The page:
A lot has been said recently about patching and what role it plays in cybersecurity. A patch is just a small piece of software, made available to the consumer from the software company that “patches” a security flaw in the software. That’s all. But these patches, when installed, can save you a world of hurt.
Many of the worst breaches we have seen could have been avoided if patches were installed in a timely manner. Before we start getting flak that patching for an entire enterprise is not some “flick of the switch” easy procedure, we’re on your side. We agree with you. You need a system in place so you can roll out these patches on all devices within your enterprise. The biggest problem for enterprise-sized organizations is not so much installing the patches but managing the logistics behind patching an entire system. It’s more project management than anything, so you need to find what is right for you and your organization.
What we are looking at in this piece is something much more micro in nature: your personal devices. Bring-your-own-device adoption is strong. Your employees like it. You may even like it. Not having to carry around duplicate devices is obviously convenient, but from a security perspective, it’s pretty silly. Very few people have matching security protocols (both technical and behavioral) between their professional and personal devices.
We also understand that patching for the everyday user is tedious. Name your reason: don’t know how to do it, eats up my bandwidth, too lazy. So we want to make it easy for everyday users to patch their personal devices.
One of the biggest hurdles we see is bandwidth considerations. Many younger people are big BYOD users, but they can also be guilty of poor security behavior (can anybody say Wi-Fi in a coffee shop or airport?). Older generations are just as guilty here, but give us a moment. Younger people have made a larger shift to mobile communications being their primary form of data consumption. But this comes at a cost and people are on budgets. Therefore, if your data plan restricts you to a couple of GB per month, you may have automatic updates on your devices turned off because you can’t afford a 400 MB update.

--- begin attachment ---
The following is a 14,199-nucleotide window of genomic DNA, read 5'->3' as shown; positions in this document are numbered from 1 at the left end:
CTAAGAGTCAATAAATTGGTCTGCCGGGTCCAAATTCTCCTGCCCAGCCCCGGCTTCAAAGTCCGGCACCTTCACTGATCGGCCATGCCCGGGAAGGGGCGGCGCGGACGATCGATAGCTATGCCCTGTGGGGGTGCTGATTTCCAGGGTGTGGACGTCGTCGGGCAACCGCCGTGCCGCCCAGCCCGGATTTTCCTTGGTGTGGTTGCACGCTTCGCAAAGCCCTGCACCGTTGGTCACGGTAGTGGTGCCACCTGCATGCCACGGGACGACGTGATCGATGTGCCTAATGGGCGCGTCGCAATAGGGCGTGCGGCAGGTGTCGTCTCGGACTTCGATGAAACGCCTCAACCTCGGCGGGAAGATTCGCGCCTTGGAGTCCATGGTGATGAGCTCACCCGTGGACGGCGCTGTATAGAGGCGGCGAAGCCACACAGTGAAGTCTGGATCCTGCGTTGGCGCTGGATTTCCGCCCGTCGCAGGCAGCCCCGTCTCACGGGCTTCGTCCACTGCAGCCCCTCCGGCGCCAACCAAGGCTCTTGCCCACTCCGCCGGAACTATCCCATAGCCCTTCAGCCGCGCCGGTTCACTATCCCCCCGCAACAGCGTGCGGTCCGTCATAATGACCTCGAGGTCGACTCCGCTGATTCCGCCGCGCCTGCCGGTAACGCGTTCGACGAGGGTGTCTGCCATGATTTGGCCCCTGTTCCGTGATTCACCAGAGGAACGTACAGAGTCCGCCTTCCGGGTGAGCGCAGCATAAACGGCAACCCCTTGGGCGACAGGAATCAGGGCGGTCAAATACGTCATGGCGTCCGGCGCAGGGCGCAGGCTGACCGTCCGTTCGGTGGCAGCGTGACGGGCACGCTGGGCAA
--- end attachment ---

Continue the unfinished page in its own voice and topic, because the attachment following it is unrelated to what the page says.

So here is our solution: Make bandwidth consumption for patches free. This would require some teamwork between the big tech companies and the internet providers (hardline and mobile), but it can be done. Service providers do have the technology do to do this. For example, if you have certain video or audio streaming services, that data will not be charged against your monthly plan. Do the same for security patches coming from Microsoft, Apple and Google. No charge. Let them do it over-the-air instead of needing to plug into a Wi-Fi network. And don’t pass on the fee to the consumer.
Just do this for the good of the nation and let’s be honest, it’s less of a problem for the service providers and big tech companies when devices are patched because patched devices are a big step in preventing widespread infection.
That’s all. It’s simple. And it encourages individual users to get into the habit of patching their personal devices and turning automatic updates on, whether it is on their desktop, laptop, or mobile device.
One final note if we could make: mandatory support from software developers for 20 years. We saw in recent breaches that systems were still using Windows XP (we even think some were using Service Pack 1). Some software developers may not like this because they’ll say it’s too expensive to keep support for that long. Perhaps that is true. But it also puts pressure on software developers to make sure strong and secure code is released in the first place. We would never accept a car that would require continual servicing for major components, like the engine or brakes. Therefore, we should get out of the habit of continually servicing our software and focus on developing stronger and more secure code out of the gate.
But we’re realists. That’s why we propose this interim solution: making patching and protecting all American devices easy, especially for the individual. If nothing else, it hopefully can stimulate a culture change in our cybersecurity behavior.
Also available on Nextgov